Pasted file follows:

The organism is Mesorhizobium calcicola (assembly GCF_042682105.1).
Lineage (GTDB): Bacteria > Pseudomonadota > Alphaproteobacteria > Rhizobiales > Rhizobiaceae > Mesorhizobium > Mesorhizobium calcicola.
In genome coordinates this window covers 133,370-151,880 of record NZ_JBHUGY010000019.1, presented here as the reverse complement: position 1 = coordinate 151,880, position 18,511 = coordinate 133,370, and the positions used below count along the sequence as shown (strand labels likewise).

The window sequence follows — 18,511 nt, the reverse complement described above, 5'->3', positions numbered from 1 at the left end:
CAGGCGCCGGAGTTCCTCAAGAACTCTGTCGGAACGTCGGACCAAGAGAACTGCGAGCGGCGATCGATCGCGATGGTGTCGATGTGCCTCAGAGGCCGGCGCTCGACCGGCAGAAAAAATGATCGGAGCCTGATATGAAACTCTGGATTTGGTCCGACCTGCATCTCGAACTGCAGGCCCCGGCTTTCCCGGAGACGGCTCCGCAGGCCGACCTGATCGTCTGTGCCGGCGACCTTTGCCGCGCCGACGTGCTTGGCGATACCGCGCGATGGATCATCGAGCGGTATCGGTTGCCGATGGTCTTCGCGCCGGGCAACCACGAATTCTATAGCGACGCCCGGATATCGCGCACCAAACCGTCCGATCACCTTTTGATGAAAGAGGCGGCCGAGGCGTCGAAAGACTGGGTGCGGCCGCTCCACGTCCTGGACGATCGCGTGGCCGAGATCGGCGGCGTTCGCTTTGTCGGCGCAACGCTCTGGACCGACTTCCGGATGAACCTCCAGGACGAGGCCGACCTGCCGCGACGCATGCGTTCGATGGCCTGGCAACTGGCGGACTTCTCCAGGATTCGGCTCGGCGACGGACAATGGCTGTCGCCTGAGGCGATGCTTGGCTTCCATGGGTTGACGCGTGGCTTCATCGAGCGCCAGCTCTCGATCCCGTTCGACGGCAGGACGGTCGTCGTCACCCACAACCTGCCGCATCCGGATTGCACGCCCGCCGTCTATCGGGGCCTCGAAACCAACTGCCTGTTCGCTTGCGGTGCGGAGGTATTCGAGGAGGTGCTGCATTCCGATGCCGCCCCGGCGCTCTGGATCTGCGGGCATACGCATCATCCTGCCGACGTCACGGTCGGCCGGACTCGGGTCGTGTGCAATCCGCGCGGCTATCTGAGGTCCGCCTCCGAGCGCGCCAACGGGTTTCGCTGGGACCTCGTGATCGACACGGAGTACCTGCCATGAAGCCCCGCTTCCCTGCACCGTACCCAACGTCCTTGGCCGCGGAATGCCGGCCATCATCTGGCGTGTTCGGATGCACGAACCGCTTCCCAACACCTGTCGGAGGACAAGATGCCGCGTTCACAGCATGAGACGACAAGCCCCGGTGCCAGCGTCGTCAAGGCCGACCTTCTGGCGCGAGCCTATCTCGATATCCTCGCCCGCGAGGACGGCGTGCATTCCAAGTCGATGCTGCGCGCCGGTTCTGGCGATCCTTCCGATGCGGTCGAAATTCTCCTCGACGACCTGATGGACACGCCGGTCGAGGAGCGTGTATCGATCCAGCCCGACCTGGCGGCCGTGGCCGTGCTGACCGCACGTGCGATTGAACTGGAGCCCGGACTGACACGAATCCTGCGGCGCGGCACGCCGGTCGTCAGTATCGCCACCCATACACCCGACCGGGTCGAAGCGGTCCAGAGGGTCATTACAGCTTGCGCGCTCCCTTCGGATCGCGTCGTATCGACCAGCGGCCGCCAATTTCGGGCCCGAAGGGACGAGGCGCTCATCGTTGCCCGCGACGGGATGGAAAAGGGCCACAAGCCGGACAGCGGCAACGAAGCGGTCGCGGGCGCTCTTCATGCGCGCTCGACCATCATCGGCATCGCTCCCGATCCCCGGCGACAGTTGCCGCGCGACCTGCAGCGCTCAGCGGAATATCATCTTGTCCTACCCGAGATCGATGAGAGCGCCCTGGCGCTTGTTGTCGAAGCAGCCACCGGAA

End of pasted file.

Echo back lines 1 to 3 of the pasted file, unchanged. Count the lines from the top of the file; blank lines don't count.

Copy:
The organism is Mesorhizobium calcicola (assembly GCF_042682105.1).
Lineage (GTDB): Bacteria > Pseudomonadota > Alphaproteobacteria > Rhizobiales > Rhizobiaceae > Mesorhizobium > Mesorhizobium calcicola.
In genome coordinates this window covers 133,370-151,880 of record NZ_JBHUGY010000019.1, presented here as the reverse complement: position 1 = coordinate 151,880, position 18,511 = coordinate 133,370, and the positions used below count along the sequence as shown (strand labels likewise).